Results

Of the total 419 pediatric TBI patients, 286 (69.3%) were male with an average age of 10.12 years (SD = 5.7). Road traffic injury (RTI) accounted for most TBIs (269, 64.4%), followed by falls (82, 19.62%). Of the 23 patients (5.58%) who had alcohol-involved injuries, most were male (3.6:1). Severe TBI occurred in 54 (13.0%) patients. In total, 90 (24.9%) patients underwent TBI surgery. Of the 21 (5.8%) patients who died, 11 (55.0%) had severe TBI, 6 (30.0%) had moderate TBI (GCS 9–13) and 3 (15.0%) presented with mild TBI (GCS>13). The variables most strongly associated with worse functional status included having severe TBI (OR = 9.45) and waiting on the surgery floor before being moved to the intensive care unit (ICU) (OR = 14.37).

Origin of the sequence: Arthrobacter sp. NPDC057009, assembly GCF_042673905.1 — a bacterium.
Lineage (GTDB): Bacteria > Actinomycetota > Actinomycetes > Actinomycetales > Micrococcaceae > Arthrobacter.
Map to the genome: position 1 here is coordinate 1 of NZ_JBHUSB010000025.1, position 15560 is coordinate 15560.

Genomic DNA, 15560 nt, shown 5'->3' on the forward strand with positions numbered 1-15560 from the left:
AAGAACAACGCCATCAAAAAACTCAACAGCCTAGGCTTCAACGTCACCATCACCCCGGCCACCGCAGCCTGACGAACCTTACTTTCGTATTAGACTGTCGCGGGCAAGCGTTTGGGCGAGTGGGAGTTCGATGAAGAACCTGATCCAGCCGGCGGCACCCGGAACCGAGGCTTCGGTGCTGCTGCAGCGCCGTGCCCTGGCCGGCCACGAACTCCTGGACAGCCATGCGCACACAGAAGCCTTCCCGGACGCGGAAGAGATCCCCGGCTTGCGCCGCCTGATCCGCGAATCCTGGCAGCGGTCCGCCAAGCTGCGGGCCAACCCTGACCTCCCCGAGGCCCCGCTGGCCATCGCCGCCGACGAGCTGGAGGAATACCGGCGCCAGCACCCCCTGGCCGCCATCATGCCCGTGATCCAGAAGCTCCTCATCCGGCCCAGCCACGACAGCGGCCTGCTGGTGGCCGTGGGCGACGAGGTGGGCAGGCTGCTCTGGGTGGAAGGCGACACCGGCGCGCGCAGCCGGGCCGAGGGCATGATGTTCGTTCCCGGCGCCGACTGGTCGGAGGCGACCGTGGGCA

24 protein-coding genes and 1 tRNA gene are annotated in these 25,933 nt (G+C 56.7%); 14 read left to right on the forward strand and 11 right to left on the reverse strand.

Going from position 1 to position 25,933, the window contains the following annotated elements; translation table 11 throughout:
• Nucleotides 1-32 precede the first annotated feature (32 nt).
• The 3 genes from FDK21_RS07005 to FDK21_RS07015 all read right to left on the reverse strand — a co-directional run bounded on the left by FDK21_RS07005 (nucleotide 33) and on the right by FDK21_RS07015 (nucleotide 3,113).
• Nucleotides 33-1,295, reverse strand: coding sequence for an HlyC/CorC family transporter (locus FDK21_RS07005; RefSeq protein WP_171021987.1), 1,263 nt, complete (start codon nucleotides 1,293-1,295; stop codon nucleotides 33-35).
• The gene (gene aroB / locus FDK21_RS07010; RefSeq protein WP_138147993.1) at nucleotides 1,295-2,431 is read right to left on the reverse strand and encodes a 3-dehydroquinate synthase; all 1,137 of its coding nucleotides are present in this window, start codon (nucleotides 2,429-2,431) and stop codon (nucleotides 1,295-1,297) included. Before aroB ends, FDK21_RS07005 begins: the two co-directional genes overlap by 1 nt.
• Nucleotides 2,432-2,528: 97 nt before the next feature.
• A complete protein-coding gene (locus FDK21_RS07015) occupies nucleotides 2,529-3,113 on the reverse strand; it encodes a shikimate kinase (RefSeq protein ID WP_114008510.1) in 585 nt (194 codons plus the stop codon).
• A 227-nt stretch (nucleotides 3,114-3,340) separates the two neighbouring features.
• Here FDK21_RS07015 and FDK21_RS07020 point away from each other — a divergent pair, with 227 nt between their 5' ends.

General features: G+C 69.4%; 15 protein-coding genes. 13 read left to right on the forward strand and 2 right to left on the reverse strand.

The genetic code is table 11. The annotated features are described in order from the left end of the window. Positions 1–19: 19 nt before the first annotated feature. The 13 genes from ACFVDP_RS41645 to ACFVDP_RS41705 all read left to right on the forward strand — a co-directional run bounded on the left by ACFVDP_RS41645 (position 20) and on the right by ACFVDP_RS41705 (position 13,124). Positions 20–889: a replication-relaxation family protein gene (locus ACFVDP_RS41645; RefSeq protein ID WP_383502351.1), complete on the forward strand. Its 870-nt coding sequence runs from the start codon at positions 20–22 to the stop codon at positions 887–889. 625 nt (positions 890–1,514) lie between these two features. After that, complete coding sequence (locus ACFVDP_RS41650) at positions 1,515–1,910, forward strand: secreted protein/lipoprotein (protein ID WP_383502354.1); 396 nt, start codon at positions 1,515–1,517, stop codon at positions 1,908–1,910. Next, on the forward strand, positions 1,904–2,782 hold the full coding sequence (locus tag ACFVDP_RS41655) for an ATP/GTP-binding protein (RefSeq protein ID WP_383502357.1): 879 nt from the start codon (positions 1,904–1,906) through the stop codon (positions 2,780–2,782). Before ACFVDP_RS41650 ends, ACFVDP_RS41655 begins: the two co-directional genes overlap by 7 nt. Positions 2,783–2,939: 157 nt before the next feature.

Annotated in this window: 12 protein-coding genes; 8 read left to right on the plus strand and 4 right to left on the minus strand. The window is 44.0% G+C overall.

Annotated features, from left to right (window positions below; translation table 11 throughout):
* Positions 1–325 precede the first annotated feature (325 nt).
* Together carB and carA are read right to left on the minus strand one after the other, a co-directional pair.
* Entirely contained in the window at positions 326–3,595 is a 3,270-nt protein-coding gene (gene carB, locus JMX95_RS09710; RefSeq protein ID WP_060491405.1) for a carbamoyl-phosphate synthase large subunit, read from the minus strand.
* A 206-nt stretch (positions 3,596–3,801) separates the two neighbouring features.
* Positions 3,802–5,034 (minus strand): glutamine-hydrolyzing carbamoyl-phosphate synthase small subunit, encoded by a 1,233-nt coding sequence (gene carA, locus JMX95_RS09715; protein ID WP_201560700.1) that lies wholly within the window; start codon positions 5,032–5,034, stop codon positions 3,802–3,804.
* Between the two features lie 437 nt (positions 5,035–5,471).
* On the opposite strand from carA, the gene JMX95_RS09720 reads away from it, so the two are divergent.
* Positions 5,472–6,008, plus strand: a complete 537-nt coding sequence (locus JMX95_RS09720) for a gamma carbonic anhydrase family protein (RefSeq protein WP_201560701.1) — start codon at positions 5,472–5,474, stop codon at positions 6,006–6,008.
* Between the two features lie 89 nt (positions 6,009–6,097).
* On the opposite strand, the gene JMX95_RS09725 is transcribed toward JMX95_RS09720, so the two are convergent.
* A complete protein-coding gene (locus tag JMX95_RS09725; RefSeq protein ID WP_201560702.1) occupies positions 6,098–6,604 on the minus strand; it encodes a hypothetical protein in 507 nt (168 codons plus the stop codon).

Conclusions

Most pediatric TBI patients were males who suffered RTIs or falls. Even among children under 18 years of age, alcohol was consumed by at least 5% of patients who suffered injuries, and more commonly among boys. Patients becoming unstable and having to be transferred from the surgery floor to the ICU could reflect poor risk identification in the ED or progression of injury severity. The next steps include designing interventions to reduce RTI, mitigate irresponsible alcohol use, and improve risk identification and stratification in the ED.

Introduction